3. Draw an equilteral triangle using the middle segment as its base. 4. Erase the base of the equilateral triangle. 5. Repeat steps 2 through 4 for the remaining lines. Fig. 8.9: Koch curve diagram

Fig. 8.11: Cantor Set

Fig. 8.10: Koch curve

Fig. 8.8: L-System Fractals Constantina Avraamides _w1598407 [4ARC654]

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Fractal Tree - Mouse controlled Following the principles developed in class a scipt of a fractal tree was created for this exercise. The final output is a sketch of 900 by 800 pixels dimensions and a blue background. A light grey branch of a tree is added into the sketch each time the mouse is clicked. Each line is scaled down by 0.7 and the two branches are rotated by different amounts, in an attempt to create a fractal tree that looks like a flower (Fig. 8.13).

Fig. 8.12: Fractal tree script Constantina Avraamides _w1598407 [4ARC654]

Fig. 8.13:Fractal tree sketch progression over time 40


Recursion Circles - Animation Using recursion principles a second script in processing was created based on the “Recursive Tree� script published on openprocessing.org (Gwenn, 2016). The Final output is a sketch with dimensions 900 by 900 pixels and a black background. Bright pink circles are drawn onto the background, which are rotated around the centre of the sketch. A recursion is added to their size and their spread on the sketch, so that the circles become smalere every time their are rotated until they reach a certain size and they are then rotated on the opposite direction. (Fig. 8.15)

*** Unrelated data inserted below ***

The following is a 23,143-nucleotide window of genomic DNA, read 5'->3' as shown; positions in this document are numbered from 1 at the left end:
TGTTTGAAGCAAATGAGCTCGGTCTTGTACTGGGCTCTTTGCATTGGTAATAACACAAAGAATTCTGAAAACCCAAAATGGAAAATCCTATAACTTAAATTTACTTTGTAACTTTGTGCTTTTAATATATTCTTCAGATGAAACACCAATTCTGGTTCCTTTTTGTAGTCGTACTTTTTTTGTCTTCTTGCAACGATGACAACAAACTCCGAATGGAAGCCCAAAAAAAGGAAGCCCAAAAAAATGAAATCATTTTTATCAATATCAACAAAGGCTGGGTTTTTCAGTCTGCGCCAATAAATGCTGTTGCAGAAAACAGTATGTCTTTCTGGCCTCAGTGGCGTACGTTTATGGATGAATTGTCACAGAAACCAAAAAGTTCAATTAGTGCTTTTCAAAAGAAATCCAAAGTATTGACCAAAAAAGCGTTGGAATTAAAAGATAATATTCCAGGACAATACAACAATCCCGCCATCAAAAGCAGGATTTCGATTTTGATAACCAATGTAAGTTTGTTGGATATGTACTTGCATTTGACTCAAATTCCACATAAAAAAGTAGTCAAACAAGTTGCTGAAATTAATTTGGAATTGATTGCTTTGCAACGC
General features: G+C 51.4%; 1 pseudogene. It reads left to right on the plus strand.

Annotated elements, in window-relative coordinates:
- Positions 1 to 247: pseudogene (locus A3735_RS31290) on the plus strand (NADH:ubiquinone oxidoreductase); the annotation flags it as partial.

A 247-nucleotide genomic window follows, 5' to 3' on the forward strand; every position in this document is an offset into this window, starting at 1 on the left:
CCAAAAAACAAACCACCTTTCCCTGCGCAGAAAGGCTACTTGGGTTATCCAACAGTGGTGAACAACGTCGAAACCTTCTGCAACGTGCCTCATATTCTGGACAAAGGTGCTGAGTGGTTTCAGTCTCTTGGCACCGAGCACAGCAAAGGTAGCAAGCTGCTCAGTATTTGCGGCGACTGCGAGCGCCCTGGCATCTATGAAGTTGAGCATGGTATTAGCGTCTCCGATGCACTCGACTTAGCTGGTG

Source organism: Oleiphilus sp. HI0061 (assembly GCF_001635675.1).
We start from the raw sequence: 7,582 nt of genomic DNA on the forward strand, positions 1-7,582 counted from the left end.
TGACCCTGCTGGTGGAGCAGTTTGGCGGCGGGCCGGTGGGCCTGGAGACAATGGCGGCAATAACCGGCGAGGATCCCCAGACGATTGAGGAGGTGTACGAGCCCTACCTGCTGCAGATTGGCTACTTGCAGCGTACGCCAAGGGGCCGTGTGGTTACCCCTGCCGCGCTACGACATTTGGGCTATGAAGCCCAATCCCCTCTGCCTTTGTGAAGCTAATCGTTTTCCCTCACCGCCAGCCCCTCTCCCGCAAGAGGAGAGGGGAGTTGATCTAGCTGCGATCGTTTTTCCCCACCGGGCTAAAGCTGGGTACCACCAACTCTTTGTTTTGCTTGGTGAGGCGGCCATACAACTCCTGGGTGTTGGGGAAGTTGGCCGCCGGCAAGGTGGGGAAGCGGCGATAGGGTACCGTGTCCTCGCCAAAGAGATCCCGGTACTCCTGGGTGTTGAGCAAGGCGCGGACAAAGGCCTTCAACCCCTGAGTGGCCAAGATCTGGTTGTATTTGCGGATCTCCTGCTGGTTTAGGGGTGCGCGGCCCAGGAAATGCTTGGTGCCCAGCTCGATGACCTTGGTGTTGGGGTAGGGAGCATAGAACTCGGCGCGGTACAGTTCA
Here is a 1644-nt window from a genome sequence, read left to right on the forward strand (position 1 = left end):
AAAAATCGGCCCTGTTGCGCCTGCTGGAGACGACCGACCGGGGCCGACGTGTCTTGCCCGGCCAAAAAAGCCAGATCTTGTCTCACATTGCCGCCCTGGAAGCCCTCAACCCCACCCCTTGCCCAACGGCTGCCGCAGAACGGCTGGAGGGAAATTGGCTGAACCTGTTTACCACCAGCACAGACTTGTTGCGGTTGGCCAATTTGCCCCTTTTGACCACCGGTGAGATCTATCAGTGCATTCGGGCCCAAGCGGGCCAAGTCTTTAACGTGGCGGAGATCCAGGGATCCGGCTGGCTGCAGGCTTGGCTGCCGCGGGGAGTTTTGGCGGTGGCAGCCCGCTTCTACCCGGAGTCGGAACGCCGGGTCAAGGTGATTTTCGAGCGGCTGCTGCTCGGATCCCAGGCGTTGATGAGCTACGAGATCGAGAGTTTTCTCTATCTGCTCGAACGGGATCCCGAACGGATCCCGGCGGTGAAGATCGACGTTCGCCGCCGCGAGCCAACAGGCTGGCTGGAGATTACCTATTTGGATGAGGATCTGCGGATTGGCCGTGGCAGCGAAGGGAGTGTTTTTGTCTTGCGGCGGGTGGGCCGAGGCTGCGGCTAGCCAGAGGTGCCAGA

Fig. 8.14: Recursive Circles Script

Fig. 8.15: Recursive Circles Sketch animation Constantina Avraamides _w1598407 [4ARC654]

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NURBS curves NURBS, Non-Uniform Rational B-Splines, are mathematical representations of 3‑D geometry that can accurately describe any shape from a simple 2‑D line, circle, arc, or curve to the most complex 3‑D organic free-form surface or solid. Because of their flexibility and accuracy, NURBS models can be used in any process from illustration and animation to manufacturing.

Curve Continuity NURBS curves can be drawn in grasshopper using the components already built in. (Fig. 8.17) First a collection of points are drawn, either in rhino or using th construct point component in grasshopper. Then the curve component is used to construct a NURBS curve. A varying degree parameter results to a different extrapolation of the curve (Fig. 8.18).